A Kansas State University research team has resolved a 40-year-old debate on the role of iron acquisition in bacterial invasion of animal tissues.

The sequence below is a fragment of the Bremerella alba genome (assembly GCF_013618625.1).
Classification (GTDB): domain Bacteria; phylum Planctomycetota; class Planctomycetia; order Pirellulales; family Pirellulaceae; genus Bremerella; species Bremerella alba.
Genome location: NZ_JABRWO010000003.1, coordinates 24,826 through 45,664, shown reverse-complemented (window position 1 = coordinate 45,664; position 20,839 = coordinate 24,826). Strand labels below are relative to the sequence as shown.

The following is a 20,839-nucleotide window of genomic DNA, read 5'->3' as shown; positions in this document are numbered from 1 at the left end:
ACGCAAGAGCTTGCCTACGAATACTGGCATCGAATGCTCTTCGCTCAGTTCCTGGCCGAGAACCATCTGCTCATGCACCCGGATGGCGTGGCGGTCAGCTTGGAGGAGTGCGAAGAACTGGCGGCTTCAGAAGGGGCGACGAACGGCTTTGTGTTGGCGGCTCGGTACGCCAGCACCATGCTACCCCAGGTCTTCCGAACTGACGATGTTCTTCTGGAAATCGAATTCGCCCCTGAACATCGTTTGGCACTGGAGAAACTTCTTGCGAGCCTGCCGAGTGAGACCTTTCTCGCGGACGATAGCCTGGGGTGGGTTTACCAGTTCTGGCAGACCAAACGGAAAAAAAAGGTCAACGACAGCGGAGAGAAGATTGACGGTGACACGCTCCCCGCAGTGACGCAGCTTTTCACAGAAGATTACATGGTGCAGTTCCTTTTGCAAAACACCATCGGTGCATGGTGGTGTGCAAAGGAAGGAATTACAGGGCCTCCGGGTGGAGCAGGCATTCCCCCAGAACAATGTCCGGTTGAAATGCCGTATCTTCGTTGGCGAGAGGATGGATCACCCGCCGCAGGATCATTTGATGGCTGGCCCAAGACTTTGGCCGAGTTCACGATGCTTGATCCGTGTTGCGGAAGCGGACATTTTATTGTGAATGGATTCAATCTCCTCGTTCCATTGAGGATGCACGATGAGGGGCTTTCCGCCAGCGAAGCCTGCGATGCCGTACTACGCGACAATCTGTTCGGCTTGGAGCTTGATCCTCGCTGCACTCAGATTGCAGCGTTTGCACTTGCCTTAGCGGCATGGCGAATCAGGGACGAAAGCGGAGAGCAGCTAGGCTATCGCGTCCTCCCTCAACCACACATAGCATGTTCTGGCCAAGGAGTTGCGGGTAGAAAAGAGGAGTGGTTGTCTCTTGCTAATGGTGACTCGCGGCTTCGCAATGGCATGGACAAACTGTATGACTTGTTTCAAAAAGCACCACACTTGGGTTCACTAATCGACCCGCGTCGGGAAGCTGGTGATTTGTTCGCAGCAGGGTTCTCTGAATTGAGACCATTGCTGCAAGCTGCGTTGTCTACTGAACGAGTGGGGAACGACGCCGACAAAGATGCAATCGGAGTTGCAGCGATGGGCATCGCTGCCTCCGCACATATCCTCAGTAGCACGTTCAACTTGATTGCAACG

The collaborative research—led by Phillip Klebba, professor and head of the department of biochemistry—clarifies how microorganisms colonize animal hosts and how scientists may block them from doing so. The findings suggest new approaches against bacterial disease and new strategies for antibiotic development. The study—in collaboration with Tyrrell Conway, director of the Microarray and Bioinformatics Core Facilities at the University of Oklahoma, and Salete M. Newton, Kansas State University research professor of biochemistry—recently appeared in PLOS ONE. It shows how iron acquisition affects the ability of bacteria to colonize animals, which is the first stage of microbial disease.
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